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Jorts
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Re: Which is Better for Acclimating?

Post by Jorts »

If you do calisthenics around the Mt Evans summit parking lot can you be sure to film and share?
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Ptglhs
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Re: Which is Better for Acclimating?

Post by Ptglhs »

If you can hike to 13.5 you can do a 14er. There's less than 1k vertical difference to any of our peaks. Have you had bad experiences with altitude previosily? You seem very concerned about this, more so than prudence warrants.

I am of the opinion that anyone with moderate fitness who lives in the front range can do one of our less demanding 14ers in summer: Bierstadt, Sherman, Quandary, Handies, so long as they bring a couple liters of water and a windbreaker.

I've hiked with people who flew in from FL the previous day and made it up Elbert with no deleterious effects on their health.
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mtree
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Re: Which is Better for Acclimating?

Post by mtree »

As others have said, you're over thinking it. You've already answered your own questions.
Any exercise over 11-12,000 ft is helpful. Just go for it!
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speth
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Re: Which is Better for Acclimating?

Post by speth »

Jorts wrote: Tue Aug 16, 2022 7:24 am If you do calisthenics around the Mt Evans summit parking lot can you be sure to film and share?
Asking the important questions!

All I want is to just have fun, live my life like a son of a gun
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JQDivide
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Re: Which is Better for Acclimating?

Post by JQDivide »

The best way to get in hiking shape... is to go hike.
That includes acclimating.

Most people can hike one of the easier 14ers.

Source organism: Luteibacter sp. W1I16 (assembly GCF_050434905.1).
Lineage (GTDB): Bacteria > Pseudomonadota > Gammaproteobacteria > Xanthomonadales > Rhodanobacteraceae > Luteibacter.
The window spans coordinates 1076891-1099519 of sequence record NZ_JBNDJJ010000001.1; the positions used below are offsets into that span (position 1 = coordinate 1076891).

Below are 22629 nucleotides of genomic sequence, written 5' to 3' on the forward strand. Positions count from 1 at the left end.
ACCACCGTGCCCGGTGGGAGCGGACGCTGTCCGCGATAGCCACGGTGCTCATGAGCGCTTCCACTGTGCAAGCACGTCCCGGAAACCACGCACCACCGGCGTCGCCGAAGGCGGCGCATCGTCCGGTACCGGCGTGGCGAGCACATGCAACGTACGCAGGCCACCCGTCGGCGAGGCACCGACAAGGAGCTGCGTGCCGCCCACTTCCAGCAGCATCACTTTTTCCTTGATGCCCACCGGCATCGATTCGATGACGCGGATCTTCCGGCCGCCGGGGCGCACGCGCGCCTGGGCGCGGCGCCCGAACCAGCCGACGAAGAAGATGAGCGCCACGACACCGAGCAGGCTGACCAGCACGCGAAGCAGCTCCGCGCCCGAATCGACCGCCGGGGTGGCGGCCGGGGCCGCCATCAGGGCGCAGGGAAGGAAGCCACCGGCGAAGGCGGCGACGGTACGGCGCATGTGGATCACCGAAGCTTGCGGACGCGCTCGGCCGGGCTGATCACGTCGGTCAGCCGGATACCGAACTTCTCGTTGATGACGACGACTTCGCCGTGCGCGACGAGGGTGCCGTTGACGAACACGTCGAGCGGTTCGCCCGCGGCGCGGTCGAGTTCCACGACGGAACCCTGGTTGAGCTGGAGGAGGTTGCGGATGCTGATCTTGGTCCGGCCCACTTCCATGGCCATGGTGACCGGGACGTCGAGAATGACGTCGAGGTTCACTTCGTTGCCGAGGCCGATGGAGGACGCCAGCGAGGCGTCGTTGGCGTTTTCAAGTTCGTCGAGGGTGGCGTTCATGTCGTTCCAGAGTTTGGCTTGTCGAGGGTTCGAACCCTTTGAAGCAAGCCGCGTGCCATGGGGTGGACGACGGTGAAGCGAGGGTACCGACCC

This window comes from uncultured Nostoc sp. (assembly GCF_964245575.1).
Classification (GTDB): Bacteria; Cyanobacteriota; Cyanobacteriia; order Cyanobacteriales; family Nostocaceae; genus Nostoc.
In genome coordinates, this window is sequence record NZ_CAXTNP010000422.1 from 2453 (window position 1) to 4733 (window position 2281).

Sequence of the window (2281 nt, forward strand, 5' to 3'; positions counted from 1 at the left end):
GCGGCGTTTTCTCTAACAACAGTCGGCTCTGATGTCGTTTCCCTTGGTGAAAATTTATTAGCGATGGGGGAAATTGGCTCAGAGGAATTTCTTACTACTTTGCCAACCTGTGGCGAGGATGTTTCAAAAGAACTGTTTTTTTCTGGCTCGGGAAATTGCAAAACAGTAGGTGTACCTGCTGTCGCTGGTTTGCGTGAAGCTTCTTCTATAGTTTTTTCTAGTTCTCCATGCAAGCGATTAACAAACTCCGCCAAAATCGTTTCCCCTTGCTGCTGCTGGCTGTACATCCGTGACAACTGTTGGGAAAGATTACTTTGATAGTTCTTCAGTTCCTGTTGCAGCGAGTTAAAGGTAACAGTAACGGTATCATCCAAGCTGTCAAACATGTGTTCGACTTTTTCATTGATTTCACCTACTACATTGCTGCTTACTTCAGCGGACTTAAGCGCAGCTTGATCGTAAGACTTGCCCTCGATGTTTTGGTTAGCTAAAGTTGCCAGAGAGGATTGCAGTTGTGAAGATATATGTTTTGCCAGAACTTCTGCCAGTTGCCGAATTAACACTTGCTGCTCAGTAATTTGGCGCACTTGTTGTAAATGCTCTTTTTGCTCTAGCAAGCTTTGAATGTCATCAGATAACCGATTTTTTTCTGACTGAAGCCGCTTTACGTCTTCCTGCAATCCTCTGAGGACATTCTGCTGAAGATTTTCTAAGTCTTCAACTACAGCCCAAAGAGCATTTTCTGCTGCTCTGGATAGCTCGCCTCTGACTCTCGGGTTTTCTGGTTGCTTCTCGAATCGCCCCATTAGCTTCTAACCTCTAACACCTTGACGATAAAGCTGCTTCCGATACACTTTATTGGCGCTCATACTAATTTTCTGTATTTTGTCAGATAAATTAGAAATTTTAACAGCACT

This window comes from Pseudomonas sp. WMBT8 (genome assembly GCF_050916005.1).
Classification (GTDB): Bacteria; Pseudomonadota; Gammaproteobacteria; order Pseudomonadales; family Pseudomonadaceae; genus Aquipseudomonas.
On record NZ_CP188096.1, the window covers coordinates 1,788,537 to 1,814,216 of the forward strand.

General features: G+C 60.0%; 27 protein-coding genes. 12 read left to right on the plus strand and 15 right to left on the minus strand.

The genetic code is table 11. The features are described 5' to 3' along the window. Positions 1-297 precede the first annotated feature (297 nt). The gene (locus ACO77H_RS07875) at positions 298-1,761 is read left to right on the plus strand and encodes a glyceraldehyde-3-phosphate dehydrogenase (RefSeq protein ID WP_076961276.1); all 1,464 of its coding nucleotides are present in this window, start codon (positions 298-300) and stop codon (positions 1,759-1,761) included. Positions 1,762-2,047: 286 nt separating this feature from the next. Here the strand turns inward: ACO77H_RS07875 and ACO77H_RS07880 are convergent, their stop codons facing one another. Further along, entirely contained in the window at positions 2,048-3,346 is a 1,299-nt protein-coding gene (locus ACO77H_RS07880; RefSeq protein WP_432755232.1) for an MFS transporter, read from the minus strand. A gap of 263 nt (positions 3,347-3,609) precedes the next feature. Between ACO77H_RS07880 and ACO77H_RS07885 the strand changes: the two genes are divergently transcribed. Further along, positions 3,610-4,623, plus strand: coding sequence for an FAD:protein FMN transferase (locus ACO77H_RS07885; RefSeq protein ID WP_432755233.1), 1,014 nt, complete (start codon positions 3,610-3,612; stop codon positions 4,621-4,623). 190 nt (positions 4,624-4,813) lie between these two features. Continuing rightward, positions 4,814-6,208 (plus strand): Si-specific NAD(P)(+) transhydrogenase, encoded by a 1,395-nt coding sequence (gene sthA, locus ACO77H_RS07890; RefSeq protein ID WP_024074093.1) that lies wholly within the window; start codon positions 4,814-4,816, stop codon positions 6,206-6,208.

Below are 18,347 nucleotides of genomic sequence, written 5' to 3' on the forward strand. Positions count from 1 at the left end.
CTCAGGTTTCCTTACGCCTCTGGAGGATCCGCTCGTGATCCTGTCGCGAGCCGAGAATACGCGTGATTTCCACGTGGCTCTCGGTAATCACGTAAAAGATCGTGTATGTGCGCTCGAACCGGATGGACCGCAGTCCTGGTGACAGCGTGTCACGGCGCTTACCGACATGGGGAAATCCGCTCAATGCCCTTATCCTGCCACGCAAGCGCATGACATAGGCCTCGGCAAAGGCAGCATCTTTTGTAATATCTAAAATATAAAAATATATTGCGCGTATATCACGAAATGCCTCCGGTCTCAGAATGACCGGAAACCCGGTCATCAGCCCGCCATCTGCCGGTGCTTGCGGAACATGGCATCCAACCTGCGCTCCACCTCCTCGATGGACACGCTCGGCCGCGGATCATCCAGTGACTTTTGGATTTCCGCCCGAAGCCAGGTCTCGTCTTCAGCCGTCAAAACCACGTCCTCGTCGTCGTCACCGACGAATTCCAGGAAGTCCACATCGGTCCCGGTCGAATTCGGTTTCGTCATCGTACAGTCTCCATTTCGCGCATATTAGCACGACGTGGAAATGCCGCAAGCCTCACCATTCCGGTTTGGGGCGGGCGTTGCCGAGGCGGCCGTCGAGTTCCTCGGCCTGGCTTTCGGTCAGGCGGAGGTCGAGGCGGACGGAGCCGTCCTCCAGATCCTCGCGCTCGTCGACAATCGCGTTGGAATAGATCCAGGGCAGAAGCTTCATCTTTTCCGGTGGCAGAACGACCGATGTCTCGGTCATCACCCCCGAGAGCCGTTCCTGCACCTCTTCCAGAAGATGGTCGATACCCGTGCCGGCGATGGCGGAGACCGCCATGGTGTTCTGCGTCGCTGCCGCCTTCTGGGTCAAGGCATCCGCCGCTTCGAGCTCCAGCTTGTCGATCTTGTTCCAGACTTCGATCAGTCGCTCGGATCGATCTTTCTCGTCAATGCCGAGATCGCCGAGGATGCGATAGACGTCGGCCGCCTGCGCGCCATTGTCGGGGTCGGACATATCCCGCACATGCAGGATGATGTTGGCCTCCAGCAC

So, go hike a 14er. The next one will be easier.

Joel
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mikefromcraig
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Re: Which is Better for Acclimating?

Post by mikefromcraig »

You stated that you are "working your way up" to a 14er but it doesn't really work like that. If you mean you are working your way higher and higher to test out how you handle the elevation then that's fine. But it appears you think that you are building up resistance to the altitude. Hiking up to 13k and then waiting two weeks is going to do very little to improve your acclimatization as the minimal benefits from a one day hike will dissipate over two weeks.

Taking your question literally, I disagree with the people saying to go with #1. As stated in the question, if your sole purpose is to gain acclimatization, then you should go with #2. However, if you asked a different question about what's best to increase your odds of a successful 14er summit then yeah, #1 is best as you will be gaining fitness and hiking experience. [These comments are assuming that you would attempt the 14er a few days afterward.]

Also, a big mistake that you see on this forum a lot is the belief that sleeping high the night before a summit helps you acclimatize. If you take only one thing away from this thread, know that that is incorrect and counterproductive. That will only leave you in a diminished state to start out. Which means that when you camped at 11.5k and then hiked to 13k the next day you were likely making it harder on yourself than it needed to be. Which, since you didn't have a problem is actually good news in that it means you shouldn't have a problem with an easy 14er as long as you don't sleep so high the night before.